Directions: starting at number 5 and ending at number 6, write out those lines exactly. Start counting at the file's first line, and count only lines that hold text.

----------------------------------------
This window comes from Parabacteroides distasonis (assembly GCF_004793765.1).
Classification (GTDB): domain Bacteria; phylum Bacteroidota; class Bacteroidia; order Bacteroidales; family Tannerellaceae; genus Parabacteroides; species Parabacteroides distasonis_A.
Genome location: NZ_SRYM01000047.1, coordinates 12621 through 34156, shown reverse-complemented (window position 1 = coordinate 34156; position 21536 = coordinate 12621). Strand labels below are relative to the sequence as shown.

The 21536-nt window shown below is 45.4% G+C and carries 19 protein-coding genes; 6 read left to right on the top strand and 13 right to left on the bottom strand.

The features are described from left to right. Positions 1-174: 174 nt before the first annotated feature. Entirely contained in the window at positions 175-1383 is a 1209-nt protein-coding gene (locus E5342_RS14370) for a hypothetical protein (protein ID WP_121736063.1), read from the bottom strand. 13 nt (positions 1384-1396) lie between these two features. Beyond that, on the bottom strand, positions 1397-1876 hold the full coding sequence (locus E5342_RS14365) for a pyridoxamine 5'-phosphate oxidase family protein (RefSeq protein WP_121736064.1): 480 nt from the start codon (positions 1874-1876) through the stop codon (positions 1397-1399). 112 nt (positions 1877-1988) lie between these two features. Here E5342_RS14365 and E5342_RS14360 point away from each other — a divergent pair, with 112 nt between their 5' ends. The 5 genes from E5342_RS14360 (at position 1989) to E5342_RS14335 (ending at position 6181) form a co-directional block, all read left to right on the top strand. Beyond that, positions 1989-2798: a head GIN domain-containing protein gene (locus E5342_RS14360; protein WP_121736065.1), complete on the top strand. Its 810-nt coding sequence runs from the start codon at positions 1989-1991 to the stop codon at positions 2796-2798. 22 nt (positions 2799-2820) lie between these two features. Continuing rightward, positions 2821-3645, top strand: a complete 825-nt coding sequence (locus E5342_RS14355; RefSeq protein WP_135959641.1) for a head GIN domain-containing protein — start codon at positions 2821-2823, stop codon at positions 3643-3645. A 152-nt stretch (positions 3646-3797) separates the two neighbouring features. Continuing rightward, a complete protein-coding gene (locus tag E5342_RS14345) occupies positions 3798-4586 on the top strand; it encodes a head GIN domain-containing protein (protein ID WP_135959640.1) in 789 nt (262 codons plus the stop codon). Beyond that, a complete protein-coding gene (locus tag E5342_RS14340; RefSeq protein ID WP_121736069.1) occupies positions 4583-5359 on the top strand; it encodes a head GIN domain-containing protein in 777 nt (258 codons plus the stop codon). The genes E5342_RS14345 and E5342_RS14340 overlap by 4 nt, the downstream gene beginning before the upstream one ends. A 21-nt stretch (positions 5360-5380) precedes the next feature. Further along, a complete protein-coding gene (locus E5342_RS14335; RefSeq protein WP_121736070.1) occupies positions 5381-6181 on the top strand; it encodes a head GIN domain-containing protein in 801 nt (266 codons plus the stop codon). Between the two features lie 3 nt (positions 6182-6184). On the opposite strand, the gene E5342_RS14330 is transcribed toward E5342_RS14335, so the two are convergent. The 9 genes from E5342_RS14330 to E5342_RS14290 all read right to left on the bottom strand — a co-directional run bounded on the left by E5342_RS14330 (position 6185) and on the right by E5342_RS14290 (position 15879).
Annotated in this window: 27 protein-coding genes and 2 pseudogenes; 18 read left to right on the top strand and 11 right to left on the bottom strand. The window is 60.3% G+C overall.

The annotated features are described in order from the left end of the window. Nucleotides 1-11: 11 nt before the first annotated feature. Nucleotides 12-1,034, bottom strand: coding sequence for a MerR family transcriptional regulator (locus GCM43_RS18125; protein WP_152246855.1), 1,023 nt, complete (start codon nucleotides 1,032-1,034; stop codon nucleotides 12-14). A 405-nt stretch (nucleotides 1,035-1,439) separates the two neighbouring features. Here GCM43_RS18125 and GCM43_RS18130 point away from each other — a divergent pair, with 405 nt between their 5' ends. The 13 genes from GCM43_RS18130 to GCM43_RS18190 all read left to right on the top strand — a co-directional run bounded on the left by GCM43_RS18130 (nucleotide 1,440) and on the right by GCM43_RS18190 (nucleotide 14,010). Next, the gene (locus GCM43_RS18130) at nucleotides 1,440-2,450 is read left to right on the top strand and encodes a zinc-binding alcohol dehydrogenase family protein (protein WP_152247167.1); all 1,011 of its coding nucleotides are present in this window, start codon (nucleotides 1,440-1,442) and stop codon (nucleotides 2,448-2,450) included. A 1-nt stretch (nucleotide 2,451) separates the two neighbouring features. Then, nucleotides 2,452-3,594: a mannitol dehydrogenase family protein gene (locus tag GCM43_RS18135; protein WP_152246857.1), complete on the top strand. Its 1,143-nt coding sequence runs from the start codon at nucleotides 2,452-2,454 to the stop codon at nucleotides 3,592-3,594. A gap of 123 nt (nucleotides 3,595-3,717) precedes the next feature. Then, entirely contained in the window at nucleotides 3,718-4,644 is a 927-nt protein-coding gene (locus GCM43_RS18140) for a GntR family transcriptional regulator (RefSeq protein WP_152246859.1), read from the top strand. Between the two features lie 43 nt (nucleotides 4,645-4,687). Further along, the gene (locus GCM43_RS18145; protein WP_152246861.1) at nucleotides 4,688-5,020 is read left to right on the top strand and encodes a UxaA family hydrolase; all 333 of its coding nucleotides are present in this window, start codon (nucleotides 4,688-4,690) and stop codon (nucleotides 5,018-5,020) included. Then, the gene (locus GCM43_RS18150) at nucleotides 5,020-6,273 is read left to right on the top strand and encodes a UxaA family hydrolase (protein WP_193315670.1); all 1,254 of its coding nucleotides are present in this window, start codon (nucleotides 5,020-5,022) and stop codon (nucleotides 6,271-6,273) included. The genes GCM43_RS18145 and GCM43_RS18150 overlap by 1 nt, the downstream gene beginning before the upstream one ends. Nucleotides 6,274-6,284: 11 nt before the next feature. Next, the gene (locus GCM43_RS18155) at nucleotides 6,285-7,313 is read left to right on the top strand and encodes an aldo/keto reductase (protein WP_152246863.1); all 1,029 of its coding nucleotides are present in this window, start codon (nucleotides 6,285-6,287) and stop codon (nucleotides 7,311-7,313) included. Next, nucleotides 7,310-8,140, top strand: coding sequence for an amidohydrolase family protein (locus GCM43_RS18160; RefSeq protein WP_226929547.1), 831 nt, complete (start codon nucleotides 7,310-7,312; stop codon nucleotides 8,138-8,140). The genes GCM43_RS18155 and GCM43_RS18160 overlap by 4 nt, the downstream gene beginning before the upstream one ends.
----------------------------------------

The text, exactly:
The features are described from left to right. Positions 1-174: 174 nt before the first annotated feature. Entirely contained in the window at positions 175-1383 is a 1209-nt protein-coding gene (locus E5342_RS14370) for a hypothetical protein (protein ID WP_121736063.1), read from the bottom strand. 13 nt (positions 1384-1396) lie between these two features. Beyond that, on the bottom strand, positions 1397-1876 hold the full coding sequence (locus E5342_RS14365) for a pyridoxamine 5'-phosphate oxidase family protein (RefSeq protein WP_121736064.1): 480 nt from the start codon (positions 1874-1876) through the stop codon (positions 1397-1399). 112 nt (positions 1877-1988) lie between these two features. Here E5342_RS14365 and E5342_RS14360 point away from each other — a divergent pair, with 112 nt between their 5' ends. The 5 genes from E5342_RS14360 (at position 1989) to E5342_RS14335 (ending at position 6181) form a co-directional block, all read left to right on the top strand. Beyond that, positions 1989-2798: a head GIN domain-containing protein gene (locus E5342_RS14360; protein WP_121736065.1), complete on the top strand. Its 810-nt coding sequence runs from the start codon at positions 1989-1991 to the stop codon at positions 2796-2798. 22 nt (positions 2799-2820) lie between these two features. Continuing rightward, positions 2821-3645, top strand: a complete 825-nt coding sequence (locus E5342_RS14355; RefSeq protein WP_135959641.1) for a head GIN domain-containing protein — start codon at positions 2821-2823, stop codon at positions 3643-3645. A 152-nt stretch (positions 3646-3797) separates the two neighbouring features. Continuing rightward, a complete protein-coding gene (locus tag E5342_RS14345) occupies positions 3798-4586 on the top strand; it encodes a head GIN domain-containing protein (protein ID WP_135959640.1) in 789 nt (262 codons plus the stop codon). Beyond that, a complete protein-coding gene (locus tag E5342_RS14340; RefSeq protein ID WP_121736069.1) occupies positions 4583-5359 on the top strand; it encodes a head GIN domain-containing protein in 777 nt (258 codons plus the stop codon). The genes E5342_RS14345 and E5342_RS14340 overlap by 4 nt, the downstream gene beginning before the upstream one ends. A 21-nt stretch (positions 5360-5380) precedes the next feature. Further along, a complete protein-coding gene (locus E5342_RS14335; RefSeq protein WP_121736070.1) occupies positions 5381-6181 on the top strand; it encodes a head GIN domain-containing protein in 801 nt (266 codons plus the stop codon). Between the two features lie 3 nt (positions 6182-6184). On the opposite strand, the gene E5342_RS14330 is transcribed toward E5342_RS14335, so the two are convergent. The 9 genes from E5342_RS14330 to E5342_RS14290 all read right to left on the bottom strand — a co-directional run bounded on the left by E5342_RS14330 (position 6185) and on the right by E5342_RS14290 (position 15879).
Annotated in this window: 27 protein-coding genes and 2 pseudogenes; 18 read left to right on the top strand and 11 right to left on the bottom strand. The window is 60.3% G+C overall.